Why couldn't Jesus have just calmly moved about the room and "lovingly" convinced everyone to stop what they were doing? Once again He had to "go there", perhaps this is one of those instances where I guess you had to "be there" to fully understand it. Sometimes speaking the truth in love to people means "going there" with them. This is one of my own favorite quotes...

"Knowing the difference between who just needs a hug and who needs a kick in the pants is at the essence of what love is".

I'll admit that knowing the difference is a tricky business. Jesus always knew it because He had the Holy Spirit living within Him and was able to discern between the urgings of The Spirit and the the deception of Satan. I'll always be grateful to the people in my life who took the risk and went there with me, who talked to me instead of talking about me especially if "going there" with me wasn't an easy or pleasant thing for them to do. Thank You Jesus, for loving me so much that that even though they told You, "Don't go there" Praise God You did!

Tuesday, February 2, 2010

Who Cares?

Yesterday at the Ministry Center I met a woman who was kind enough to share with me some of her ideas of how to generate more community interest in what we're doing. She told me that despite all of my efforts to publicize what we're doing here that word of mouth is still by far the best method, and that the key was to get people in the door with free food/stuff in order to have the opportunity to talk to them for a few moments. I understand that what she's saying is correct, but at the same time it made me wonder if given the scope of the problem in the community, wouldn't a certain percentage of them be motivated to seek out any help available to them in ending their addiction?

I thought about my own circumstances for a moment, I am overweight but I don't feel as though it's primarily because what I eat is so wrong,instead I chalk it up mostly to my sedentary lifestyle. I believe that what I need is someone who's passion is health and fitness to assist me in engaging in an effective program to slowly guide me back towards a more healthful body weight, perhaps improve my joint flexibility,and improve my overall physical wellbeing. If someone were to open up a "center" where people made themselves available to others free of charge I would love it! I think that I'd be there at least a couple of times a week and that I'd also have no problem financially supporting such an enterprise by my freely given donations.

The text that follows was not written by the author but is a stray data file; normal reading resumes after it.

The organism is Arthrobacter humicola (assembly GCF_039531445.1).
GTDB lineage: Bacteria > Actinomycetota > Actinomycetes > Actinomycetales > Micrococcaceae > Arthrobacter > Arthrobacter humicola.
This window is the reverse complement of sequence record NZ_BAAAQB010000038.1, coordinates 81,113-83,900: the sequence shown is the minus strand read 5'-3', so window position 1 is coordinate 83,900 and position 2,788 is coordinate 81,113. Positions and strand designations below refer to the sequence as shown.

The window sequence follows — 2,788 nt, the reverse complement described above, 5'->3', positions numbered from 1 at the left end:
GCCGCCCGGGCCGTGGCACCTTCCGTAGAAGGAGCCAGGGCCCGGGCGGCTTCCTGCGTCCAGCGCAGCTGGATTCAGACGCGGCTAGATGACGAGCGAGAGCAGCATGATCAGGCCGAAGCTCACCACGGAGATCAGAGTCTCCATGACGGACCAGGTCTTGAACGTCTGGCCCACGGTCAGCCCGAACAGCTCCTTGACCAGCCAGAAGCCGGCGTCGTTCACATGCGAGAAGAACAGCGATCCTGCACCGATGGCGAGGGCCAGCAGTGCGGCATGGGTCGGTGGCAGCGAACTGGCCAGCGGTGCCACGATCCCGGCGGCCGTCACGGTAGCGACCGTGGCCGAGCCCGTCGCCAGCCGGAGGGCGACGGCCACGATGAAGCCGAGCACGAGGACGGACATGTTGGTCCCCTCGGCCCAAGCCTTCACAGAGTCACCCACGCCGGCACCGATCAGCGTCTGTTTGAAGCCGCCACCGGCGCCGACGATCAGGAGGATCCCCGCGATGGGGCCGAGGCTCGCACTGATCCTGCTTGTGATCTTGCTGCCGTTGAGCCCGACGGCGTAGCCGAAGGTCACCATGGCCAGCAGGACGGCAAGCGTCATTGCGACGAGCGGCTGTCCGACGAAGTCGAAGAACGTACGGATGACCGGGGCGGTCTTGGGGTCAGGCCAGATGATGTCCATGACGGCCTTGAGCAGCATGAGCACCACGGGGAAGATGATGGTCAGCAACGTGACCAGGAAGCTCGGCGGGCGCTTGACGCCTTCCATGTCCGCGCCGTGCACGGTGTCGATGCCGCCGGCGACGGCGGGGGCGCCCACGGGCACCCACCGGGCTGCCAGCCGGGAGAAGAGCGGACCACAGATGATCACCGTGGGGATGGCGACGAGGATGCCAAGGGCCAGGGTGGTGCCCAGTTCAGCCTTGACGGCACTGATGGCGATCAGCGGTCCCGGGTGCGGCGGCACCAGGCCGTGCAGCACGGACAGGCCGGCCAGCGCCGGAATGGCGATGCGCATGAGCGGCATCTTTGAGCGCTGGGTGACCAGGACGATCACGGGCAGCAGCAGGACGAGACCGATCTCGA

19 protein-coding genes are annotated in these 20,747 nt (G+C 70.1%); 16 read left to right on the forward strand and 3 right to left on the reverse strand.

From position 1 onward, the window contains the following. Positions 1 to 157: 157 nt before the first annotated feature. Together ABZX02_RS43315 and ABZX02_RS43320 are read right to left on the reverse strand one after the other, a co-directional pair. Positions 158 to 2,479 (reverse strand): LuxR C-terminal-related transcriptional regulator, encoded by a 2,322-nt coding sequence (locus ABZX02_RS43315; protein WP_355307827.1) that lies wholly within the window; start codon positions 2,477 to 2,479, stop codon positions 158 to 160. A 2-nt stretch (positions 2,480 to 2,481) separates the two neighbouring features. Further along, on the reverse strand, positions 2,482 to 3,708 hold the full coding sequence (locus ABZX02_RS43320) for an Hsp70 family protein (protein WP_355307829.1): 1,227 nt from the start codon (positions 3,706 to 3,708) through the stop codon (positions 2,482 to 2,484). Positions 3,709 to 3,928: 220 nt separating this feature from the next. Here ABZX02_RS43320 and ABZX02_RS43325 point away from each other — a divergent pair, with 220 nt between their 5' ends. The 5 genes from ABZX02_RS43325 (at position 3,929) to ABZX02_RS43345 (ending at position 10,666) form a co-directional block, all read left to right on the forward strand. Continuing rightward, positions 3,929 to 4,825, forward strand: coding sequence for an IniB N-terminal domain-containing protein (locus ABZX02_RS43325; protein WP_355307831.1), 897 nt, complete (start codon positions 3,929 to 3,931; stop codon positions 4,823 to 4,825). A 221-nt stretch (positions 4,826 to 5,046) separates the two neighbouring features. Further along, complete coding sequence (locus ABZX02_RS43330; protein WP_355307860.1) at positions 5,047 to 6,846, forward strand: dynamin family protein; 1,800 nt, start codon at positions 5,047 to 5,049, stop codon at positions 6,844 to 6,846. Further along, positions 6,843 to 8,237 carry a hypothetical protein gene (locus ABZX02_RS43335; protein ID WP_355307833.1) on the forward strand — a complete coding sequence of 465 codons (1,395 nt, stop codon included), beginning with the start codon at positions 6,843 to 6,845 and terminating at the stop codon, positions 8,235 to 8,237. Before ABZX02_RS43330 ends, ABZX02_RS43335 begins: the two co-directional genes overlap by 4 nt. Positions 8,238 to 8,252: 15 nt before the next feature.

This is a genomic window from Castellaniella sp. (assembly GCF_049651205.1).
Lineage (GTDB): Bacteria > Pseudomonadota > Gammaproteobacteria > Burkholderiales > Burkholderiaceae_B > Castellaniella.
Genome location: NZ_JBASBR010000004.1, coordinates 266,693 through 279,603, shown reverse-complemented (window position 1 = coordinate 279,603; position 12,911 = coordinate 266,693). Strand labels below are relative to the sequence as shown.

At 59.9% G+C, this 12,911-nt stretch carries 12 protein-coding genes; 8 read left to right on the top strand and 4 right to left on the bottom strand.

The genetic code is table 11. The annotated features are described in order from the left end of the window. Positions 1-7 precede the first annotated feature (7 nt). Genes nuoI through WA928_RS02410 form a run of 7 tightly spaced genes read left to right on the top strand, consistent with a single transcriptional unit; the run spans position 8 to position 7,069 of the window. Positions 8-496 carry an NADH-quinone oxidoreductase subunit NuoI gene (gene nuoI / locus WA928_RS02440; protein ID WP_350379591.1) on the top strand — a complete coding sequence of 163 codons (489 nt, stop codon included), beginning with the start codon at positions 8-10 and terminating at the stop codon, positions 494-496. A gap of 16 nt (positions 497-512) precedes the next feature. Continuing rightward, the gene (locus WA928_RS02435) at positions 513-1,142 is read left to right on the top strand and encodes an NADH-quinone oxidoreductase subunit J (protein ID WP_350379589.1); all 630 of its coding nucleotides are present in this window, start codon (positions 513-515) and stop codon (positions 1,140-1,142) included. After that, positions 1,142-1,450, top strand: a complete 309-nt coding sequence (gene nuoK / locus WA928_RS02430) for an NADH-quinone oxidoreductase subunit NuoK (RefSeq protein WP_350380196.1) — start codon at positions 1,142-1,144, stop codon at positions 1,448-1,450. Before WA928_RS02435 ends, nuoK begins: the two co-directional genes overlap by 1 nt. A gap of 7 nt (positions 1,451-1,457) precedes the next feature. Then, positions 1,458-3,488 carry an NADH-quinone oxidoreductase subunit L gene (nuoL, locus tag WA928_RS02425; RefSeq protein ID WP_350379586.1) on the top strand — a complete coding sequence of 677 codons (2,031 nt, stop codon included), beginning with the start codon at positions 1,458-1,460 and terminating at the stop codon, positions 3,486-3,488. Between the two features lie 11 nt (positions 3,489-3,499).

The more I thought about it the more similarities I began to see between this scenario and what I'm trying to do. In order to be succesful with physical re-conditioning one of the most important things to be mindful of is that especially at first you've got to make it a pleasurable experience for people. If you try to push people or expect to much from them too quickly, or come on too strong you'll probably end up hurting them, and that's what makes people want to quit! By enabling them to experience as many of the benifits of working their physique and as little of the pain as possible you stand a lot better chance of being sucessful in the long term with them. Of course there's going to have to be discomfort involved at some point, but to really be a help to people who are in the process of change we need to do what we can to help manage "the pain" with them. Slow them down when they want to move too fast or when they set their expectations too high, be patient with them during times of slow or no progress,our unconditional support is critical to them when they're facing obstacles we may not fully understand. And yes, even give them the tough love treatment when it's called for.

No doubt about it, someday I want to have a ministry like this at the Outreach Center, I'd be the first in line!

Which brings me to my next "revelation"...What is a ministry? I think that "ministry" is a word we use to describe our response to Gods love for us "back to" God and to others. It's something we do because it brings us a sense of fulfillment which only comes from being a part of that flow that happens when we correctly use the gifts God has given us. It's something we share with others because it's our passion, it's the axis or hub that our spinning world is centered on. It provides us with a perspective or a point of reference by which all other things can be prioritized under or compared to.

It's our answer!

In the end, it's really not a matter of "who cares", everybody cares when it's their own fat that's in the fire or their pretty baby that's in trouble; perhaps instead it's more a question of "who dares" to have the audacity to believe that love truly is the answer...

I recently discovered this quote which is credited to the renowned psychologist Abraham Maslow,

"When all you have is a hammer,everything begins to look like a nail"

Maybe that's true, after all Jesus fixed everything with three nails, and a whole lotta love!